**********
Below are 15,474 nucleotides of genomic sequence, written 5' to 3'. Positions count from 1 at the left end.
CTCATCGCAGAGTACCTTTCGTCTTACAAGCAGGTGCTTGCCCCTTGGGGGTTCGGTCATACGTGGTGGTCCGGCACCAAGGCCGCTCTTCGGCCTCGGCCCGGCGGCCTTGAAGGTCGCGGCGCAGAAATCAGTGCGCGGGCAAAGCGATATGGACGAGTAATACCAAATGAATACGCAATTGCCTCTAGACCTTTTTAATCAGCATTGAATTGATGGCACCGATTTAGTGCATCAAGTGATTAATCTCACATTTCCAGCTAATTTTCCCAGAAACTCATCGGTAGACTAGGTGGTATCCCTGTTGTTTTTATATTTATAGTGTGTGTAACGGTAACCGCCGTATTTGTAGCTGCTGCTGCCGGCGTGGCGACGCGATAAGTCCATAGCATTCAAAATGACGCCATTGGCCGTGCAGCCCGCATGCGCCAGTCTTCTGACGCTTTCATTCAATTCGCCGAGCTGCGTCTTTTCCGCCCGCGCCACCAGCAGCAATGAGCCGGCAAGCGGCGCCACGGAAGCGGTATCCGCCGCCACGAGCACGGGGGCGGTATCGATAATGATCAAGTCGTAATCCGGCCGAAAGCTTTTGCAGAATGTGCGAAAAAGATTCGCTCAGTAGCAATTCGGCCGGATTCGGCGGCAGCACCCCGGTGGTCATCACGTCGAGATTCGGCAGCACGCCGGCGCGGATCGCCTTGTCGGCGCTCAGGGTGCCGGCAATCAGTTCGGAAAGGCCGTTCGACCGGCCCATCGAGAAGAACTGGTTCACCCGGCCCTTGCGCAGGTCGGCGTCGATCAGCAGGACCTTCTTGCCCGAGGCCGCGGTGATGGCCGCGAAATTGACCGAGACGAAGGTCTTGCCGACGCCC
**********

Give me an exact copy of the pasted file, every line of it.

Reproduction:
Below are 15,474 nucleotides of genomic sequence, written 5' to 3'. Positions count from 1 at the left end.
CTCATCGCAGAGTACCTTTCGTCTTACAAGCAGGTGCTTGCCCCTTGGGGGTTCGGTCATACGTGGTGGTCCGGCACCAAGGCCGCTCTTCGGCCTCGGCCCGGCGGCCTTGAAGGTCGCGGCGCAGAAATCAGTGCGCGGGCAAAGCGATATGGACGAGTAATACCAAATGAATACGCAATTGCCTCTAGACCTTTTTAATCAGCATTGAATTGATGGCACCGATTTAGTGCATCAAGTGATTAATCTCACATTTCCAGCTAATTTTCCCAGAAACTCATCGGTAGACTAGGTGGTATCCCTGTTGTTTTTATATTTATAGTGTGTGTAACGGTAACCGCCGTATTTGTAGCTGCTGCTGCCGGCGTGGCGACGCGATAAGTCCATAGCATTCAAAATGACGCCATTGGCCGTGCAGCCCGCATGCGCCAGTCTTCTGACGCTTTCATTCAATTCGCCGAGCTGCGTCTTTTCCGCCCGCGCCACCAGCAGCAATGAGCCGGCAAGCGGCGCCACGGAAGCGGTATCCGCCGCCACGAGCACGGGGGCGGTATCGATAATGATCAAGTCGTAATCCGGCCGAAAGCTTTTGCAGAATGTGCGAAAAAGATTCGCTCAGTAGCAATTCGGCCGGATTCGGCGGCAGCACCCCGGTGGTCATCACGTCGAGATTCGGCAGCACGCCGGCGCGGATCGCCTTGTCGGCGCTCAGGGTGCCGGCAATCAGTTCGGAAAGGCCGTTCGACCGGCCCATCGAGAAGAACTGGTTCACCCGGCCCTTGCGCAGGTCGGCGTCGATCAGCAGGACCTTCTTGCCCGAGGCCGCGGTGATGGCCGCGAAATTGACCGAGACGAAGGTCTTGCCGACGCCC